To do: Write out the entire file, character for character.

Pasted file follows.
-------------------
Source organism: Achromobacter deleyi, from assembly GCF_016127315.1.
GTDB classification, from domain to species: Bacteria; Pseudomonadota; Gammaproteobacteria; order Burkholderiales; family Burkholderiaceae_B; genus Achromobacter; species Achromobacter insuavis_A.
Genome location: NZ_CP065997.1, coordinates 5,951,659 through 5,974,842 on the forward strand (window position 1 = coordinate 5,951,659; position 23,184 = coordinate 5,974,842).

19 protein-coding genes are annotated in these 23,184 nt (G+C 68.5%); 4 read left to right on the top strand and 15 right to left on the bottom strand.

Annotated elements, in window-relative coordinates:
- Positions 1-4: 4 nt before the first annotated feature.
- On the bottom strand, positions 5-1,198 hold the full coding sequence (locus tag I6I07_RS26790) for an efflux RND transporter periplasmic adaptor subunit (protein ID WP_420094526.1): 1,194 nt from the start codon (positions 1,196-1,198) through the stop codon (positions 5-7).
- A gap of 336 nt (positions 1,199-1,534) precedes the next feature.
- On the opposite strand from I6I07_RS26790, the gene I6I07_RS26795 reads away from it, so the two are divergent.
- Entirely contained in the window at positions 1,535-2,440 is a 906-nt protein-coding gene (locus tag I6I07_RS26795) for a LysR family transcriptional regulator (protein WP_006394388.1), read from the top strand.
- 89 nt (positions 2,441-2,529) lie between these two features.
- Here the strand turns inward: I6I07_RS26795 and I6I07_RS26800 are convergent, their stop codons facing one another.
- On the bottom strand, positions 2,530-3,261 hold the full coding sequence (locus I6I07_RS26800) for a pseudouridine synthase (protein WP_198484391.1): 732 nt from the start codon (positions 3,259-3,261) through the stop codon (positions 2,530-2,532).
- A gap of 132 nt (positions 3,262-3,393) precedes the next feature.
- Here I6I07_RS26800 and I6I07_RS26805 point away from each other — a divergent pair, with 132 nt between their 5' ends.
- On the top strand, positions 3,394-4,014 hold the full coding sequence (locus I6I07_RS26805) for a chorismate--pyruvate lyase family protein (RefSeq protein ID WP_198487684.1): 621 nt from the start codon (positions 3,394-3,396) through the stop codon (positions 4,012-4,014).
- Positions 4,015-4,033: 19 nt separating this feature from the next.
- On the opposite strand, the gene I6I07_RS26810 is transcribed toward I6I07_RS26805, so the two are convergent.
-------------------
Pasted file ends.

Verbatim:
Source organism: Achromobacter deleyi, from assembly GCF_016127315.1.
GTDB classification, from domain to species: Bacteria; Pseudomonadota; Gammaproteobacteria; order Burkholderiales; family Burkholderiaceae_B; genus Achromobacter; species Achromobacter insuavis_A.
Genome location: NZ_CP065997.1, coordinates 5,951,659 through 5,974,842 on the forward strand (window position 1 = coordinate 5,951,659; position 23,184 = coordinate 5,974,842).

19 protein-coding genes are annotated in these 23,184 nt (G+C 68.5%); 4 read left to right on the top strand and 15 right to left on the bottom strand.

Annotated elements, in window-relative coordinates:
- Positions 1-4: 4 nt before the first annotated feature.
- On the bottom strand, positions 5-1,198 hold the full coding sequence (locus tag I6I07_RS26790) for an efflux RND transporter periplasmic adaptor subunit (protein ID WP_420094526.1): 1,194 nt from the start codon (positions 1,196-1,198) through the stop codon (positions 5-7).
- A gap of 336 nt (positions 1,199-1,534) precedes the next feature.
- On the opposite strand from I6I07_RS26790, the gene I6I07_RS26795 reads away from it, so the two are divergent.
- Entirely contained in the window at positions 1,535-2,440 is a 906-nt protein-coding gene (locus tag I6I07_RS26795) for a LysR family transcriptional regulator (protein WP_006394388.1), read from the top strand.
- 89 nt (positions 2,441-2,529) lie between these two features.
- Here the strand turns inward: I6I07_RS26795 and I6I07_RS26800 are convergent, their stop codons facing one another.
- On the bottom strand, positions 2,530-3,261 hold the full coding sequence (locus I6I07_RS26800) for a pseudouridine synthase (protein WP_198484391.1): 732 nt from the start codon (positions 3,259-3,261) through the stop codon (positions 2,530-2,532).
- A gap of 132 nt (positions 3,262-3,393) precedes the next feature.
- Here I6I07_RS26800 and I6I07_RS26805 point away from each other — a divergent pair, with 132 nt between their 5' ends.
- On the top strand, positions 3,394-4,014 hold the full coding sequence (locus I6I07_RS26805) for a chorismate--pyruvate lyase family protein (RefSeq protein ID WP_198487684.1): 621 nt from the start codon (positions 3,394-3,396) through the stop codon (positions 4,012-4,014).
- Positions 4,015-4,033: 19 nt separating this feature from the next.
- On the opposite strand, the gene I6I07_RS26810 is transcribed toward I6I07_RS26805, so the two are convergent.